It took 22 months, 450 truckloads of dirt per day, 25 miles of pilling and 3,500 pieces of steel. But after more than $600 million of public funding the nomadic Washington Nationals finally have a place to call home.
Nearly two years of digging brought out a glistening diamond from decrepit dust. The construction of Nationals Park in Southeast Washington has breathed new life into a once unconscious part of this city. Luxury condominiums are beginning to sprout up near the Anacostia River. Metro’s Navy Yard stop is seeing unprecedented traffic.
Adjacent to a handful of drab crumbling factories has risen Major League Baseball’s newest park: a pristine facility splashed with stunning blues and resounding reds.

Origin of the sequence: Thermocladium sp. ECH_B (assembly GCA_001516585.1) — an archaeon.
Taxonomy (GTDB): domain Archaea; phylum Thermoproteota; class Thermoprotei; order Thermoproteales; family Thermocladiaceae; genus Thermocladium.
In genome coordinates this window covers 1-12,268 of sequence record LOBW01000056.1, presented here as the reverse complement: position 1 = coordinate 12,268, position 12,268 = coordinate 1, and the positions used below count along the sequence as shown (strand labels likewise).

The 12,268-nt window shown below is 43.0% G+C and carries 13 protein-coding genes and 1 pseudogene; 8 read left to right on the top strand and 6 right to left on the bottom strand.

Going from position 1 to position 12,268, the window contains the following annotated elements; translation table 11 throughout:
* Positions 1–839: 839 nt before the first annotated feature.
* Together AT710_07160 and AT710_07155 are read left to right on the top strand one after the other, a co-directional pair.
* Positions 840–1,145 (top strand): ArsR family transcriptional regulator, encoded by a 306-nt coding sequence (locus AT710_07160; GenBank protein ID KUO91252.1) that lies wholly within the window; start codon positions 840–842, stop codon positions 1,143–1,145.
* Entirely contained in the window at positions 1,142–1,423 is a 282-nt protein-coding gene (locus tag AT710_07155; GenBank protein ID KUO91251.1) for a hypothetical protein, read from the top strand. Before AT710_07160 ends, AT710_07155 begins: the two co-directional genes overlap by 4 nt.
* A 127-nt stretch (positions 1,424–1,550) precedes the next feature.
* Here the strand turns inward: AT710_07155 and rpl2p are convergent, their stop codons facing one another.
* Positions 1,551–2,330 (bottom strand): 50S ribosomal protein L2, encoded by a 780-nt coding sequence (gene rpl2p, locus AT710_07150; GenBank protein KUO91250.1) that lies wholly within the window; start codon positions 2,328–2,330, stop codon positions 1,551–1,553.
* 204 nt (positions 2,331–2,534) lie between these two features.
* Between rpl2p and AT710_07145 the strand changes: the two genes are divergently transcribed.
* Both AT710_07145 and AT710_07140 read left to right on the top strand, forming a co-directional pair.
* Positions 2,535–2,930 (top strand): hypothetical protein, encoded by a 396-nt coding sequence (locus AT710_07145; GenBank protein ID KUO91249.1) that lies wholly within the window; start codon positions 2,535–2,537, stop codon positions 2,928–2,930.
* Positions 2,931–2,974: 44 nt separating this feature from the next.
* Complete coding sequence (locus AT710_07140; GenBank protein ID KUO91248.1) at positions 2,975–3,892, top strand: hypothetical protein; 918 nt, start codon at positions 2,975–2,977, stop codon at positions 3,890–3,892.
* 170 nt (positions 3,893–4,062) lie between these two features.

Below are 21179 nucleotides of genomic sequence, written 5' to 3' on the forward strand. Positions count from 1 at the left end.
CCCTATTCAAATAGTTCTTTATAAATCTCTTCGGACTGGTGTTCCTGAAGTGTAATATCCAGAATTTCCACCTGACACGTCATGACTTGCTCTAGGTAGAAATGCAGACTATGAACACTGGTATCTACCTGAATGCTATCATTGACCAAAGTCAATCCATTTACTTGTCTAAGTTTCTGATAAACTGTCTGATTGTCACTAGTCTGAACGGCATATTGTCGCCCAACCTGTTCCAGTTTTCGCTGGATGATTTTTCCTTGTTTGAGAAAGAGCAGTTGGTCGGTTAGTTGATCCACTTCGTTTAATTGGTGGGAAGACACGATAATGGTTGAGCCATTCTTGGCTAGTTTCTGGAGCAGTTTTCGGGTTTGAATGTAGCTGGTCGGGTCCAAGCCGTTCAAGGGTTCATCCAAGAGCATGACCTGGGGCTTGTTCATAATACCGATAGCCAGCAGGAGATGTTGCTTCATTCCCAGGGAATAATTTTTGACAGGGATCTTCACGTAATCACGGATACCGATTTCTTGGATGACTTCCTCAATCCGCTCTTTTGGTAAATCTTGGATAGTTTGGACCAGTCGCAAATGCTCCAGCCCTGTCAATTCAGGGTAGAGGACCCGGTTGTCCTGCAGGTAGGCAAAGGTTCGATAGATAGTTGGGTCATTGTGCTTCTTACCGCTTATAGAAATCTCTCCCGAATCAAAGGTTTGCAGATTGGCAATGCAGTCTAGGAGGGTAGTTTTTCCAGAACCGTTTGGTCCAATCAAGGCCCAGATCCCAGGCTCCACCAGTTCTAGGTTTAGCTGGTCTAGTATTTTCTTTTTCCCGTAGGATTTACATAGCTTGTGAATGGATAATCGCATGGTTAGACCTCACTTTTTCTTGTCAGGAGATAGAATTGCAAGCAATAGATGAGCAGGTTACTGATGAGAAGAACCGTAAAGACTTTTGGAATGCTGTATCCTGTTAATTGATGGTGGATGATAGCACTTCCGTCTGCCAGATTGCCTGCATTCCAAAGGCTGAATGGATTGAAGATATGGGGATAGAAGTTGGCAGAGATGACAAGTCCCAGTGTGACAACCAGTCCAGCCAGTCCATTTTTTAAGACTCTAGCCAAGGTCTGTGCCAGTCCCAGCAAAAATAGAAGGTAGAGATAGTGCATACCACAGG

The pillow was still cool at Nationals Park for Saturday’s 3-2 win over the Atlanta Braves. Ryan Zimmerman, the first face of the franchise, hit a walk-off homerun to cap off a tremendous night to seal the win. President George W. Bush, who watched the game from a presidential box and spent some time on ESPN with anchors, threw the opening pitch – high and outside – to Manager Manny Acta.
But as the win excited District residents, the Nationals are still considered the worst team in the uber-competitive National League East. For Sunday night, Nationals Park was a diamond for a team many consider in the rough.